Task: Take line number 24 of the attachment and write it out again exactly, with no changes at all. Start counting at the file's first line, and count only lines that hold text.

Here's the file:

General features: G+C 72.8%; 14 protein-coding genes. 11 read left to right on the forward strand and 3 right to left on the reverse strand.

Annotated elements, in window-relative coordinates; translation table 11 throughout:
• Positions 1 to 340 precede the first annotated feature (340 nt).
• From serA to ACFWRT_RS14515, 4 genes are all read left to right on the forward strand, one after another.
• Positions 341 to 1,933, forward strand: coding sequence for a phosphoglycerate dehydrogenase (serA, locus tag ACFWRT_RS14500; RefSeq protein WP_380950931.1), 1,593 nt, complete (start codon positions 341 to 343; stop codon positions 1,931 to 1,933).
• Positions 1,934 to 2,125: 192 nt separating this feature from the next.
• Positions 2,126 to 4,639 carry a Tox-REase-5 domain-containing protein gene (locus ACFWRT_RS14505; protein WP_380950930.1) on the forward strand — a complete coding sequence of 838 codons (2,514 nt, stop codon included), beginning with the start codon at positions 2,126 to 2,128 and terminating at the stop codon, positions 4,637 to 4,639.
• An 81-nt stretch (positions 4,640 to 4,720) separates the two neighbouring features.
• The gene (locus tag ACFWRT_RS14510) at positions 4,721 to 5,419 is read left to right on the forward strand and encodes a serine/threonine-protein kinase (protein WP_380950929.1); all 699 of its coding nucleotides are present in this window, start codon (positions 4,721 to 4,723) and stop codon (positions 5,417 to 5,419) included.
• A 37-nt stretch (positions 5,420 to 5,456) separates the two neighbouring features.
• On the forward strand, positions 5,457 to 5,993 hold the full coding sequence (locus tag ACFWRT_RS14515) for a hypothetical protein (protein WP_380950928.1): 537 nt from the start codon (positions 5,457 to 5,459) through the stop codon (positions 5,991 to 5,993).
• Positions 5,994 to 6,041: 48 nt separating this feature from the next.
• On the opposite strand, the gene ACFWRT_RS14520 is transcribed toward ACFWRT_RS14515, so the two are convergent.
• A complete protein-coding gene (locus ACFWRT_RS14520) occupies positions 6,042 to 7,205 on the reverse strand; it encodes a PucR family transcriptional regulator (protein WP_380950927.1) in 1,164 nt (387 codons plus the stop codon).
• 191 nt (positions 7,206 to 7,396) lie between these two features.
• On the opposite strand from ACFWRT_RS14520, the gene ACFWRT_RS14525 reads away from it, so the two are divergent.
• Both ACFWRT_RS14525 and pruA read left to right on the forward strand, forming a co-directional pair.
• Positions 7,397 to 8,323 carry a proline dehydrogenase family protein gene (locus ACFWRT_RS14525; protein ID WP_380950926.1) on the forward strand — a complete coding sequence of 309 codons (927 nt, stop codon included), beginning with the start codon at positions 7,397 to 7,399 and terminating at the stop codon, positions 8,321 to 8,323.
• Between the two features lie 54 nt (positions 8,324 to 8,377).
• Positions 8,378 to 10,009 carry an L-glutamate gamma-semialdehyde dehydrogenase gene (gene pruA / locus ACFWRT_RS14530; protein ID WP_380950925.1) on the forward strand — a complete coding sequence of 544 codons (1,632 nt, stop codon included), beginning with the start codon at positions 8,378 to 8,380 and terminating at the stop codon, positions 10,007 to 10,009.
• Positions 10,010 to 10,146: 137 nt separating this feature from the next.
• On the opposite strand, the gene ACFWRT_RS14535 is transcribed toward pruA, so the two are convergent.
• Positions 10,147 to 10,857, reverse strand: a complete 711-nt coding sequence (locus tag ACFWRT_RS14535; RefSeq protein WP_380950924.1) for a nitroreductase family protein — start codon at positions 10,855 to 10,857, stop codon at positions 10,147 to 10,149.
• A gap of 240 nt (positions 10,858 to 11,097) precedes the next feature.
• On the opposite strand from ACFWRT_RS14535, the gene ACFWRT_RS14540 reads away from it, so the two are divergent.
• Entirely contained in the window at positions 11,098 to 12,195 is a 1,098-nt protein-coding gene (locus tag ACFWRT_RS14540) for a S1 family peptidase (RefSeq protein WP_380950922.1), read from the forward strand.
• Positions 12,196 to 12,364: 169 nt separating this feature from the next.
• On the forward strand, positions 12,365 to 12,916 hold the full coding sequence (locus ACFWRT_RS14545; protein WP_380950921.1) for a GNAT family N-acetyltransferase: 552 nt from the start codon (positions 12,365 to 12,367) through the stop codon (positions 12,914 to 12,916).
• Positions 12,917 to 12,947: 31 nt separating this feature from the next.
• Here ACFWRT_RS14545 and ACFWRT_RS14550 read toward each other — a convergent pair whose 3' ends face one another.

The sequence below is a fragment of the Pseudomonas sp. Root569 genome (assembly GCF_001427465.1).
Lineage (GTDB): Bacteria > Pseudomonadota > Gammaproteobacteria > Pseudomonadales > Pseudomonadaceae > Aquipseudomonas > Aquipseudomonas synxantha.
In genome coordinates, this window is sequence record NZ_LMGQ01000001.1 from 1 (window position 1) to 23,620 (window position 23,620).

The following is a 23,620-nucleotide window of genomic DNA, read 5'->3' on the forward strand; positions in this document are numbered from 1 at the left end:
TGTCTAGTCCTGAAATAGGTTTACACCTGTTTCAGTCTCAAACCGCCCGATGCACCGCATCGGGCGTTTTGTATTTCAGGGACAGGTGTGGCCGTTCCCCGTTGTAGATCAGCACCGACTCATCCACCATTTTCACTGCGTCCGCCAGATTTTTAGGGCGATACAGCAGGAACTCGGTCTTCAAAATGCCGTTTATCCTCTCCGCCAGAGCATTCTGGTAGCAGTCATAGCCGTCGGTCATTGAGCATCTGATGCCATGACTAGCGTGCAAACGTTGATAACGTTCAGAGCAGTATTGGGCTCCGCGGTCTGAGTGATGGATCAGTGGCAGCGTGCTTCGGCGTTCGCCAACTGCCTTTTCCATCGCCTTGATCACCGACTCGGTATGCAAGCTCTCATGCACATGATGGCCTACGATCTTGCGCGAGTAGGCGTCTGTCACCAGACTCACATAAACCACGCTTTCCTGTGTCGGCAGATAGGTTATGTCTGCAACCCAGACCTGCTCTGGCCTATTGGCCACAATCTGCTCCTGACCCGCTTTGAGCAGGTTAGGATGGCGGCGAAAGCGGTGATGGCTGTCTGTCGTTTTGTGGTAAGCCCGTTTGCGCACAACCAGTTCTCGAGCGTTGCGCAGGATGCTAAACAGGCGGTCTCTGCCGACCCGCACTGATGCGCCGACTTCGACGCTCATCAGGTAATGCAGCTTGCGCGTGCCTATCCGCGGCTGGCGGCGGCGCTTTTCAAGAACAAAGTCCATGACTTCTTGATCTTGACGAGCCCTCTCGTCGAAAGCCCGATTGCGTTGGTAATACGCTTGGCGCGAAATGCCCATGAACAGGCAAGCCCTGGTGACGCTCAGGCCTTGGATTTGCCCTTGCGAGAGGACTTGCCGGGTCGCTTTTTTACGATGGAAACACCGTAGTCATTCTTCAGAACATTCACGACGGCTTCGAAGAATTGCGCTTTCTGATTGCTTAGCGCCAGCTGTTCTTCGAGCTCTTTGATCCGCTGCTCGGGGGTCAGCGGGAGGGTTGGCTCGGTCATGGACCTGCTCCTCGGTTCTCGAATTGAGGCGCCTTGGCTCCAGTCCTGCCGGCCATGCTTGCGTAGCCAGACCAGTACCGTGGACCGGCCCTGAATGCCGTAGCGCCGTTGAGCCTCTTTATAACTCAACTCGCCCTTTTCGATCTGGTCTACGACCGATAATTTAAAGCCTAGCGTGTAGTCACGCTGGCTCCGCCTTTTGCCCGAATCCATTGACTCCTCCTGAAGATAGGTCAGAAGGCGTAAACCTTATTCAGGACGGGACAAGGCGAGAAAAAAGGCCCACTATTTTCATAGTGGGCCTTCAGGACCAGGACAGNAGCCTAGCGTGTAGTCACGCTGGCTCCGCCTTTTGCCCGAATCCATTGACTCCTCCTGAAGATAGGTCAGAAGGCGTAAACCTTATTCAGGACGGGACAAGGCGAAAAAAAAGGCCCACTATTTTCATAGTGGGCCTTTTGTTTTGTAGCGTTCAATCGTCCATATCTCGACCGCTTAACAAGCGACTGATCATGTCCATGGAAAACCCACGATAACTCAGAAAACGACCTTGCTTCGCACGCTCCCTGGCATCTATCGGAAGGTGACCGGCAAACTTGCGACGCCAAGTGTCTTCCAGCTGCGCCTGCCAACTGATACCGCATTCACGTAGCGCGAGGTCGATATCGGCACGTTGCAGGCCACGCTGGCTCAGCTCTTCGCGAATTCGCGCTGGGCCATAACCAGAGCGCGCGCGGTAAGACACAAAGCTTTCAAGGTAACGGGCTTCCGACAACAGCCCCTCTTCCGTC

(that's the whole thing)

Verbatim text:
• A gap of 240 nt (positions 10,858 to 11,097) precedes the next feature.